Many families I know have one month out of the year that is jam packed with relatives' birthdays.  Our month is August ...and the end of July.  Instead of "a month", we have a zodiac sign.  Leos galore.   All last week I was preparing for our birthday "extravaganza".  My son, my two youngest daughters, and my husband all have a birthday within three weeks of each other (I'm not even mentioning my father, my two nephews,  my niece, and my sister-in-law...and my two favorite U.S. presidents...but they never come by for cake).  We opted for the lump sum birthday party.  By the time all was said and done and the last guests left after midnight, I was sapped when I woke up at 7:30 this morning.  I really didn't drink that much, but I was nauseated and had a dull headache.  Either my tolerance is that of an 8 year old or I didn't eat and hydrate properly and paid for it this morning.  No 14 mile run.

I did sign up for the NYC Runs Narrows Half Marathon (See, the day was not a total wash)!  The race is on September 15 and runs along the Belt Parkway near the Verrazano-Narrows Bridge.  Our friends invited us to their annual Oktoberfest (In September) party in the Hamptons the day before.  As long as I remember to eat and drink (water), I should be good to go for the race the next day (Fingers I can't hold any beer bottles).  My biggest disadvantage that morning may be the wind.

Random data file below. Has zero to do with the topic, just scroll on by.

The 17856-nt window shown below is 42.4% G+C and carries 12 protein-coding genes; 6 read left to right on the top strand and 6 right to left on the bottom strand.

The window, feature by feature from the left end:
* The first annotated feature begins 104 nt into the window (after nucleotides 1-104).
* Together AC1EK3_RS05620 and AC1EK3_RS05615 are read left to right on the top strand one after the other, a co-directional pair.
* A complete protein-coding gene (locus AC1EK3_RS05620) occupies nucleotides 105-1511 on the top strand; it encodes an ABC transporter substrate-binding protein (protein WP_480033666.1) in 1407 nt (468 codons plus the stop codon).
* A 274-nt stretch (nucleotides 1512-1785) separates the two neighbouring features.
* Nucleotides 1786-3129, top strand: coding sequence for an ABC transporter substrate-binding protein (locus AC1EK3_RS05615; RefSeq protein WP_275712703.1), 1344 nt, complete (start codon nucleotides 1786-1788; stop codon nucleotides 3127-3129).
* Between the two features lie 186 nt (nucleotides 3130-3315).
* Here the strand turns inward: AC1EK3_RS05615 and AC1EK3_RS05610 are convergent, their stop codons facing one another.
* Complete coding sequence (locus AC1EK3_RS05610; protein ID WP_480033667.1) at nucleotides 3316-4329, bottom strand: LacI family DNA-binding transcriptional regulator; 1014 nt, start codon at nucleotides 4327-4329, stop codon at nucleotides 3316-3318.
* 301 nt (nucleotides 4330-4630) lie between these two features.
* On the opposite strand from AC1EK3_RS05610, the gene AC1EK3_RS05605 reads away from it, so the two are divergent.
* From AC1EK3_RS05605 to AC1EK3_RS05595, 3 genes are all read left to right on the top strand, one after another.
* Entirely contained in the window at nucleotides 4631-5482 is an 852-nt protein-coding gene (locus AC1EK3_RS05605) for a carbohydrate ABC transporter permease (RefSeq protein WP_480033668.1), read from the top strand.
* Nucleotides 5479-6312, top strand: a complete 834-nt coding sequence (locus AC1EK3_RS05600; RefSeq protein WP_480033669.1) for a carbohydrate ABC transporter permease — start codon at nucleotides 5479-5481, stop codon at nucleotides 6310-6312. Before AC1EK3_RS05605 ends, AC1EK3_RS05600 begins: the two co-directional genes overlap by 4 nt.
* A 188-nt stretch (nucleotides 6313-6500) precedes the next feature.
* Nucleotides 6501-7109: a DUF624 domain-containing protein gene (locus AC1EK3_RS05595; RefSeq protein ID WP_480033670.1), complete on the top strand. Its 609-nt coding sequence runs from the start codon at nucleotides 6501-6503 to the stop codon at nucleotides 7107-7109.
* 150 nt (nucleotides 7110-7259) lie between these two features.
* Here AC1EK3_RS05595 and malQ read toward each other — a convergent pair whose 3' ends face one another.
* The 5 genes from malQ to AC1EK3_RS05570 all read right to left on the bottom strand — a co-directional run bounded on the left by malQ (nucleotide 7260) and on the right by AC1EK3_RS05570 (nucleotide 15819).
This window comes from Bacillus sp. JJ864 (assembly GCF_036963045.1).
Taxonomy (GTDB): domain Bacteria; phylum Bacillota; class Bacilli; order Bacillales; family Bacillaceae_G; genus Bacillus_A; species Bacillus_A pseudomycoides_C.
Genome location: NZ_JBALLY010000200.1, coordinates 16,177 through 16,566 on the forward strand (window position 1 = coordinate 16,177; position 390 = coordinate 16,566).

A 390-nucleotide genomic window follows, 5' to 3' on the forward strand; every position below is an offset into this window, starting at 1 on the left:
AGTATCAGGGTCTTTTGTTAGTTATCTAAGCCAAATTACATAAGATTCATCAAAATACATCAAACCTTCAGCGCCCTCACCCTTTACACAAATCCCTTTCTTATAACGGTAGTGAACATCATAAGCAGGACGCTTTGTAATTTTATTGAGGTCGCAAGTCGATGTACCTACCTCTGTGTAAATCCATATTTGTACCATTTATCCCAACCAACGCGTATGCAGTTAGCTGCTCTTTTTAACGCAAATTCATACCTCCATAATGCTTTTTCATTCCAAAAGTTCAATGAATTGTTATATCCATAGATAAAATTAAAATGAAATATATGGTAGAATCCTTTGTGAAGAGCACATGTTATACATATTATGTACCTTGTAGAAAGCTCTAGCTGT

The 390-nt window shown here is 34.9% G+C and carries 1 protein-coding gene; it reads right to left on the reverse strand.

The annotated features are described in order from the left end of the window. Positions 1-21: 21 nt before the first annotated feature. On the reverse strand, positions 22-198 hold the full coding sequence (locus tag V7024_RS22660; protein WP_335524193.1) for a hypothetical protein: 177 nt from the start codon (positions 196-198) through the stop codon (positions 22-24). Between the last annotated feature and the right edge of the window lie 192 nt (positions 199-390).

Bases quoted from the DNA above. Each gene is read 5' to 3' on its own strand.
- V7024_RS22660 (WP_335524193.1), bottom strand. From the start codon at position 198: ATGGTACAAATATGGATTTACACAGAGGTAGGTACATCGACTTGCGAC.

Happy birthday deeeear Grandpa, Sally, Bobby, Betty, Billy, Tommy,
Janie, Aunt Sarah, Uncle Dave, Jim Jr., Cousin Mary, etc. etc. etc....
happy birthday to yooou!

Does your family have a month or a sign?

Friday, August 16, 2013


In case you were left hanging at the edge of your seat from my last post, I did run my 8 miles a little after 7pm Tuesday evening.  I also did 8 miles Wednesday with 5x800m at a 5k pace.

Yesterday, my friend came by to run my 5 miler with me.  She texted me at 7am to say she would be at the house in 5 minutes.  I never jumped out of bed and got dressed so fast!  My daughter ran with us the first 3 miles.  She did great.  She got a stitch in her side toward the end, but toughed it out and never complained.  The entire run went by very quickly because of the company.  Sometimes it's nice to chat with a friend, forgetting about the time and mileage.